A shaped charge is an explosive charge shaped to focus the effect of the explosive's energy. Various types are used to cut and form metal, to initiate nuclear weapons, to penetrate armor, and in the oil and gas industry...

of HEAT
Heat
In physics and thermodynamics, heat is energy transferred from one body, region, or thermodynamic system to another due to thermal contact or thermal radiation when the systems are at different temperatures. It is often described as one of the fundamental processes of energy transfer between...

ammunition, forms a good approximation of this ideal. Therefore, if the angle is not too extreme, and the projectile is very dense and fast, sloping has little effect and no relevant deflection takes place.

On the other extreme, the more light and slow a projectile is, the more relevant sloping becomes. Typical World War II Armoured Piercing shells were bullet-shaped and had a much lower velocity than a shaped charge jet. An impact would not result in a complete melting of projectile and armour. In this condition the strength of the armour material becomes a relevant factor. If the projectile would be very light and slow, the strength of the armour might even cause the hit to result in just an elastic deformation, the projectile being defeated without damage to the target. Sloping will mean the projectile will have to attain a higher velocity to defeat the armour, because on impact on a sloped armour not all kinetic energy is transferred to the target, the ratio depending on the slope angle. The projectile in a process of elastic collision
Elastic collision
An elastic collision is an encounter between two bodies in which the total kinetic energy of the two bodies after the encounter is equal to their total kinetic energy before the encounter...

deflects at an angle of 2 (where denotes the angle between the armour plate surface and the projectile's initial direction), however the change of direction could be virtually divided into a deceleration part, when the projectile is halted when moving in a direction perpendicular to the plate (and will move along the plate after having been deflected at an angle of about ), and a process of elastic acceleration, when the projectile accelerates out of the plate (velocity along the plate is considered as invariant because of negligible friction). Thus the maximum energy accumulated by the plate can be calculated from the deceleration phase of the collision event.

Under the assumption that only elastic deformation takes place and that the target is solid, while disregarding friction
Friction
Friction is the force resisting the relative motion of solid surfaces, fluid layers, and/or material elements sliding against each other. There are several types of friction:...

, it is easy to calculate the proportion of energy absorbed by the target if it is hit by projectile, which, if we also disregard more complex deflection effects, after impact bounces off (elastic case) or slides along (idealised inelastic case) the armour plate.

In this very simple model the portion of the energy projected to the target depends on the angle of slope:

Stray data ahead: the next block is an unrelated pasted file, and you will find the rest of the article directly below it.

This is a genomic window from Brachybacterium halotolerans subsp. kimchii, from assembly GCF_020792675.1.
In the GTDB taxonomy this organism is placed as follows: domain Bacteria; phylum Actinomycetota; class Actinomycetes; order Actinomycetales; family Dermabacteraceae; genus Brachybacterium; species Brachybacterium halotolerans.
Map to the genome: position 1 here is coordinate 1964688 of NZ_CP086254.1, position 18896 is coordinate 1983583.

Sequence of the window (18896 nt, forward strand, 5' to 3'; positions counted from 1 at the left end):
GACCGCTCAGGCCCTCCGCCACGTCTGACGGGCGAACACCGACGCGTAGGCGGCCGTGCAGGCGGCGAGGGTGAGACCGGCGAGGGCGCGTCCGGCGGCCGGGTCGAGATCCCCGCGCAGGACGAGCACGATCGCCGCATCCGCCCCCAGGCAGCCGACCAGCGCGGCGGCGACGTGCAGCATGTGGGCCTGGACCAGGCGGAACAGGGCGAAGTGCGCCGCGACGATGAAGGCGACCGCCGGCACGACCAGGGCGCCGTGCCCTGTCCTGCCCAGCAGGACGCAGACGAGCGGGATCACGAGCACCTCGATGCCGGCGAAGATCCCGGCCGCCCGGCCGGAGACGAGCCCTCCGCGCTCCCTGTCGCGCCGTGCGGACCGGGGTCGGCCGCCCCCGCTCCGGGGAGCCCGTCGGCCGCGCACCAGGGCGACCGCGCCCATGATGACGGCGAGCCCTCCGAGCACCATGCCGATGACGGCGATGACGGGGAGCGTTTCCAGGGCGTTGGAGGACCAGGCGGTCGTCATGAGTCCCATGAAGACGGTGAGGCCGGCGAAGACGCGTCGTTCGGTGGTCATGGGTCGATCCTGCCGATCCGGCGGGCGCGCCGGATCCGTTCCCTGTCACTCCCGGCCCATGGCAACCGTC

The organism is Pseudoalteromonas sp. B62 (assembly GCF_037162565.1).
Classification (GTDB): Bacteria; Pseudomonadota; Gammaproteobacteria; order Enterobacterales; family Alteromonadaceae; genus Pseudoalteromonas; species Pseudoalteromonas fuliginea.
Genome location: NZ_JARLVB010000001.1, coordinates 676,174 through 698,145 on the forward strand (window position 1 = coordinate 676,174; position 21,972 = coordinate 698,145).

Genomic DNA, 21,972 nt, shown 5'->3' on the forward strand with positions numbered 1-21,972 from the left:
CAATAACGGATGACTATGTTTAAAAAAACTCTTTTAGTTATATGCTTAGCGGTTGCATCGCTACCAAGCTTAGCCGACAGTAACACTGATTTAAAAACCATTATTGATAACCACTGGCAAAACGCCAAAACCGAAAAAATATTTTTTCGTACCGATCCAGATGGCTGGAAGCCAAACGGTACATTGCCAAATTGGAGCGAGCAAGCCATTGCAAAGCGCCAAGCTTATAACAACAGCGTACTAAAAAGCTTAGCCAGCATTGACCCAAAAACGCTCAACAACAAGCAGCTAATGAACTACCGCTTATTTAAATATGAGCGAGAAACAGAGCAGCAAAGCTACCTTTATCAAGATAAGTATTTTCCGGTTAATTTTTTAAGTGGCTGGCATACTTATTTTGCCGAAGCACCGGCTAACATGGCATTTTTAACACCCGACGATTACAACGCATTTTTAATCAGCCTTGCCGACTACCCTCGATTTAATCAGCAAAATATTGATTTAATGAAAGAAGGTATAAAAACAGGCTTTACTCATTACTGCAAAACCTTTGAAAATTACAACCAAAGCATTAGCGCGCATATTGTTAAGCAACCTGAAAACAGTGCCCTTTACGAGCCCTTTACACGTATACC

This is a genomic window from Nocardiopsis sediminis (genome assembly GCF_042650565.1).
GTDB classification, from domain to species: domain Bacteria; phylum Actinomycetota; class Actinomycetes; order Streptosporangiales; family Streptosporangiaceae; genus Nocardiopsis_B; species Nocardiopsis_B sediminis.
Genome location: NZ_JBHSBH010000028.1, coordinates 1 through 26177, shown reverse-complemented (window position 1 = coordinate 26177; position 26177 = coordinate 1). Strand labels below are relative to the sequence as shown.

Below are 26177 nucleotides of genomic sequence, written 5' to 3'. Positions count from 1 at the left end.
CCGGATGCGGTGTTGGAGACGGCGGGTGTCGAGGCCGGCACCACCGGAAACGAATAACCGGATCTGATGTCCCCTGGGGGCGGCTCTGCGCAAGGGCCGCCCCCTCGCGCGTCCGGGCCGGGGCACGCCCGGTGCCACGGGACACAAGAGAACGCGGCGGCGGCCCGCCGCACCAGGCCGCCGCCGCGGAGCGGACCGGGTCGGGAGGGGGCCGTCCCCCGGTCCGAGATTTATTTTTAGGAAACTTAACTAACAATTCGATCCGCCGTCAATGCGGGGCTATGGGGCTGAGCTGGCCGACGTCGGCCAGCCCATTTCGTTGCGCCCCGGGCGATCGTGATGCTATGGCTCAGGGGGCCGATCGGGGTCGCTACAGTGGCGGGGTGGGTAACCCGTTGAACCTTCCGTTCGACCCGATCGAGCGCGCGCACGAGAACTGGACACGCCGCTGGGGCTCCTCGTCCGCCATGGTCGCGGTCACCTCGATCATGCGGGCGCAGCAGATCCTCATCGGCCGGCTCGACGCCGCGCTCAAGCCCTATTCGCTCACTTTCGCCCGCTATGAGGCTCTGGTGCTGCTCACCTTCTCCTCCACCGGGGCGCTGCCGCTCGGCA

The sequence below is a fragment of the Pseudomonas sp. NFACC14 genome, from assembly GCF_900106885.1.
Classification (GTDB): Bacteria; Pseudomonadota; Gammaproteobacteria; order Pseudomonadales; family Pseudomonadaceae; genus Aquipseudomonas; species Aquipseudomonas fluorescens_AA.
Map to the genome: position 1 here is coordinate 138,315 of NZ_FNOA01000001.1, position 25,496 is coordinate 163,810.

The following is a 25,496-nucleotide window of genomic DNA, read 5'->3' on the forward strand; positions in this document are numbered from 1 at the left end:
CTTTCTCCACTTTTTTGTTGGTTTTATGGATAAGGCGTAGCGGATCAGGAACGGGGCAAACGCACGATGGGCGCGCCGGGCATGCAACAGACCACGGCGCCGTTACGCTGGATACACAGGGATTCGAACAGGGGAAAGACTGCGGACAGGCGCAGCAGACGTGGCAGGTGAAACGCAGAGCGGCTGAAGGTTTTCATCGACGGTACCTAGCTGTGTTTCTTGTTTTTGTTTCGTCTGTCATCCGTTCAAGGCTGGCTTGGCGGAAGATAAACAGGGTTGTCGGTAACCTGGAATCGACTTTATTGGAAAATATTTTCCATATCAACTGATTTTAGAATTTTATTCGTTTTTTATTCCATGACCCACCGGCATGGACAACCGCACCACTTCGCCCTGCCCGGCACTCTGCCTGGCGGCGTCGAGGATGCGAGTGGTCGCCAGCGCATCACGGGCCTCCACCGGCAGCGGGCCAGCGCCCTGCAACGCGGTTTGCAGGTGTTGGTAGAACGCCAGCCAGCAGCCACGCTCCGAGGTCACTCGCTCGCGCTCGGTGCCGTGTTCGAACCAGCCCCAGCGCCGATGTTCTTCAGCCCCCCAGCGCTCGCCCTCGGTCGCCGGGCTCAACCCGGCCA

where
• : Energy transferred to the target
• : Incident kinetic energy of projectile
• : Angle of the sloped armour plate from the projectile's initial direction

However, in practice the AP-shells were powerful enough that the forces involved reach the plastic deformation limit and the elasticity of the plate could accumulate only a small part of the energy. In that case the armour plate would yield and much of the energy and force be spent by the deformation. As such this means that approximately half the deflection can be assumed (just rather than 2) and the projectile will groove into the plate before it slides along, rather than bounce off. Plasticity surface friction is also very low in comparison to the plastic deformation energy and can be neglected. This implies that the formula above is principally valid also for the plastic deformation case, but because of the gauge grooved into the plate a larger surface angle should be taken into account.

Not only would this imply that the energy transferred to the target would thus be used to damage it; it would also mean that this energy would be higher because the effective angle in the formula is now higher than the angle of the armour slope. The value of the appropriate real ' which should be substituted cannot be derived from this simple principle and can only be determined by a more sophisticated model or simulation.

On the other hand, that very same deformation will also cause, in combination with the armour plate slope, an effect that diminishes armour penetration. Though the deflection is under conditions of plastic deformation smaller, it will nevertheless change the course of the grooving projectile which again will result in an increase of the angle between the new armour surface and the projectile's initial direction. Thus the projectile has to work itself through more armour and, though in absolute terms thereby more energy could be absorbed by the target, it is more easily defeated, the process ideally ending in a complete ricochet.

## Historical application

The principle itself was well known of old and had been in use on warships (one of the earliest recorded uses of sloped armour was on early Confederate ironclads, such as the CSS Virginia